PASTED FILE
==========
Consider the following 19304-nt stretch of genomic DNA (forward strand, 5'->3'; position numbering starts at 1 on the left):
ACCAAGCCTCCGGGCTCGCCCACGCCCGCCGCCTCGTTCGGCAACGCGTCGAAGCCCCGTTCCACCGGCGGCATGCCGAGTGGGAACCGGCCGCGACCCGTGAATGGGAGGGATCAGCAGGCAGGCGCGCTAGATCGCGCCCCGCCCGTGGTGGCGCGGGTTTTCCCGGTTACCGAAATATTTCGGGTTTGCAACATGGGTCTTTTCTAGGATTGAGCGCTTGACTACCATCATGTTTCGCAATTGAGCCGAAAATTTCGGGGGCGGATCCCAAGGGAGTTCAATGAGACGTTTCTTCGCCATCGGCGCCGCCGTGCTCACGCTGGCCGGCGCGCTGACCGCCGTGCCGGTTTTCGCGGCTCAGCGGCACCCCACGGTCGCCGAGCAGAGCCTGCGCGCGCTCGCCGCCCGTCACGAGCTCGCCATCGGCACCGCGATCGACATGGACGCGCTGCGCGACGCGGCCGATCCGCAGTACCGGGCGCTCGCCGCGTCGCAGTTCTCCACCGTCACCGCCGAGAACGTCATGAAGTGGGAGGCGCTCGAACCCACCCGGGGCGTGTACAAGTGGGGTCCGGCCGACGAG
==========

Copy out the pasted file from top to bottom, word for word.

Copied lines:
Consider the following 19304-nt stretch of genomic DNA (forward strand, 5'->3'; position numbering starts at 1 on the left):
ACCAAGCCTCCGGGCTCGCCCACGCCCGCCGCCTCGTTCGGCAACGCGTCGAAGCCCCGTTCCACCGGCGGCATGCCGAGTGGGAACCGGCCGCGACCCGTGAATGGGAGGGATCAGCAGGCAGGCGCGCTAGATCGCGCCCCGCCCGTGGTGGCGCGGGTTTTCCCGGTTACCGAAATATTTCGGGTTTGCAACATGGGTCTTTTCTAGGATTGAGCGCTTGACTACCATCATGTTTCGCAATTGAGCCGAAAATTTCGGGGGCGGATCCCAAGGGAGTTCAATGAGACGTTTCTTCGCCATCGGCGCCGCCGTGCTCACGCTGGCCGGCGCGCTGACCGCCGTGCCGGTTTTCGCGGCTCAGCGGCACCCCACGGTCGCCGAGCAGAGCCTGCGCGCGCTCGCCGCCCGTCACGAGCTCGCCATCGGCACCGCGATCGACATGGACGCGCTGCGCGACGCGGCCGATCCGCAGTACCGGGCGCTCGCCGCGTCGCAGTTCTCCACCGTCACCGCCGAGAACGTCATGAAGTGGGAGGCGCTCGAACCCACCCGGGGCGTGTACAAGTGGGGTCCGGCCGACGAG